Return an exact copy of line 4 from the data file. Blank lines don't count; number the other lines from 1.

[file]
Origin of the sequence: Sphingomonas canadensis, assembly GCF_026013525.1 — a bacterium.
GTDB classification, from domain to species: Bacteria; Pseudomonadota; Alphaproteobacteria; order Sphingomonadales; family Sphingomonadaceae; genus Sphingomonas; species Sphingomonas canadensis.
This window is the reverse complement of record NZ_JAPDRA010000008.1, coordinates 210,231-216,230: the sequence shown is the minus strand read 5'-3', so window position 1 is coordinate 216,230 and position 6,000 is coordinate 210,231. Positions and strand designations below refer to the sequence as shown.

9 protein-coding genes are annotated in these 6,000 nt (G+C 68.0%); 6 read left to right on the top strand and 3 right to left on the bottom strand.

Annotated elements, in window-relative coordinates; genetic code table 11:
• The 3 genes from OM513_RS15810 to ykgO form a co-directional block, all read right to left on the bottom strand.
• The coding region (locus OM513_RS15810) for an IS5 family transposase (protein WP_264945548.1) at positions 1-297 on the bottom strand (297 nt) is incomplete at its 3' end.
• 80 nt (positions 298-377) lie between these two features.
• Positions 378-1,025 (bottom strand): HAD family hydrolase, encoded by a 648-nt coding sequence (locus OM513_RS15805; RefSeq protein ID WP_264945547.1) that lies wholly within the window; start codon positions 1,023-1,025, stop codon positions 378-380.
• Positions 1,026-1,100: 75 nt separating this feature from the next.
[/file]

9 protein-coding genes are annotated in these 6,000 nt (G+C 68.0%); 6 read left to right on the top strand and 3 right to left on the bottom strand.